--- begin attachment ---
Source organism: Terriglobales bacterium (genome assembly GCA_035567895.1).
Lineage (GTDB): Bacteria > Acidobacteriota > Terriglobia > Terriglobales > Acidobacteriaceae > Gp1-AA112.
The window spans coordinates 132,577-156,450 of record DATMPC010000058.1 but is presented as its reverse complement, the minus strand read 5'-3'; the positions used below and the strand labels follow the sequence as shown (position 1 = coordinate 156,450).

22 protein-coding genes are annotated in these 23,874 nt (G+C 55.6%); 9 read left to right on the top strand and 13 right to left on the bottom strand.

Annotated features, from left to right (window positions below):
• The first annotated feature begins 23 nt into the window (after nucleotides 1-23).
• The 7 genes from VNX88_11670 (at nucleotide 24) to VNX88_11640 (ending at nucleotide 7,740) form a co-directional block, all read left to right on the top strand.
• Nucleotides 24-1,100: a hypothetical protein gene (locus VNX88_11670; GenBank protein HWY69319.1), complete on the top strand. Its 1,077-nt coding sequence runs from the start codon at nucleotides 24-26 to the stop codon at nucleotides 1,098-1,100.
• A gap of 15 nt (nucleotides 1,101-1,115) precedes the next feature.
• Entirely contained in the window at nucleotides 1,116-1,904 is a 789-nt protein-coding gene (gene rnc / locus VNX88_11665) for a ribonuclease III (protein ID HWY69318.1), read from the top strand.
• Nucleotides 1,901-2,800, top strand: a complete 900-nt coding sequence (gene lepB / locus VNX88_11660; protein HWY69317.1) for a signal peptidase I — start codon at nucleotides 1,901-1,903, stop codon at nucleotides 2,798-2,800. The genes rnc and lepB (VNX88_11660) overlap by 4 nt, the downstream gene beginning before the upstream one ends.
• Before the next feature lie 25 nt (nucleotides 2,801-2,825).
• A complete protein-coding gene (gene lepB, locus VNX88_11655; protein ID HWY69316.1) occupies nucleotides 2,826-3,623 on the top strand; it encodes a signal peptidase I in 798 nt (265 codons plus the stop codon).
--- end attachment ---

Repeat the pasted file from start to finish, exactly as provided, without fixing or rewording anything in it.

Source organism: Terriglobales bacterium (genome assembly GCA_035567895.1).
Lineage (GTDB): Bacteria > Acidobacteriota > Terriglobia > Terriglobales > Acidobacteriaceae > Gp1-AA112.
The window spans coordinates 132,577-156,450 of record DATMPC010000058.1 but is presented as its reverse complement, the minus strand read 5'-3'; the positions used below and the strand labels follow the sequence as shown (position 1 = coordinate 156,450).

22 protein-coding genes are annotated in these 23,874 nt (G+C 55.6%); 9 read left to right on the top strand and 13 right to left on the bottom strand.

Annotated features, from left to right (window positions below):
• The first annotated feature begins 23 nt into the window (after nucleotides 1-23).
• The 7 genes from VNX88_11670 (at nucleotide 24) to VNX88_11640 (ending at nucleotide 7,740) form a co-directional block, all read left to right on the top strand.
• Nucleotides 24-1,100: a hypothetical protein gene (locus VNX88_11670; GenBank protein HWY69319.1), complete on the top strand. Its 1,077-nt coding sequence runs from the start codon at nucleotides 24-26 to the stop codon at nucleotides 1,098-1,100.
• A gap of 15 nt (nucleotides 1,101-1,115) precedes the next feature.
• Entirely contained in the window at nucleotides 1,116-1,904 is a 789-nt protein-coding gene (gene rnc / locus VNX88_11665) for a ribonuclease III (protein ID HWY69318.1), read from the top strand.
• Nucleotides 1,901-2,800, top strand: a complete 900-nt coding sequence (gene lepB / locus VNX88_11660; protein HWY69317.1) for a signal peptidase I — start codon at nucleotides 1,901-1,903, stop codon at nucleotides 2,798-2,800. The genes rnc and lepB (VNX88_11660) overlap by 4 nt, the downstream gene beginning before the upstream one ends.
• Before the next feature lie 25 nt (nucleotides 2,801-2,825).
• A complete protein-coding gene (gene lepB, locus VNX88_11655; protein ID HWY69316.1) occupies nucleotides 2,826-3,623 on the top strand; it encodes a signal peptidase I in 798 nt (265 codons plus the stop codon).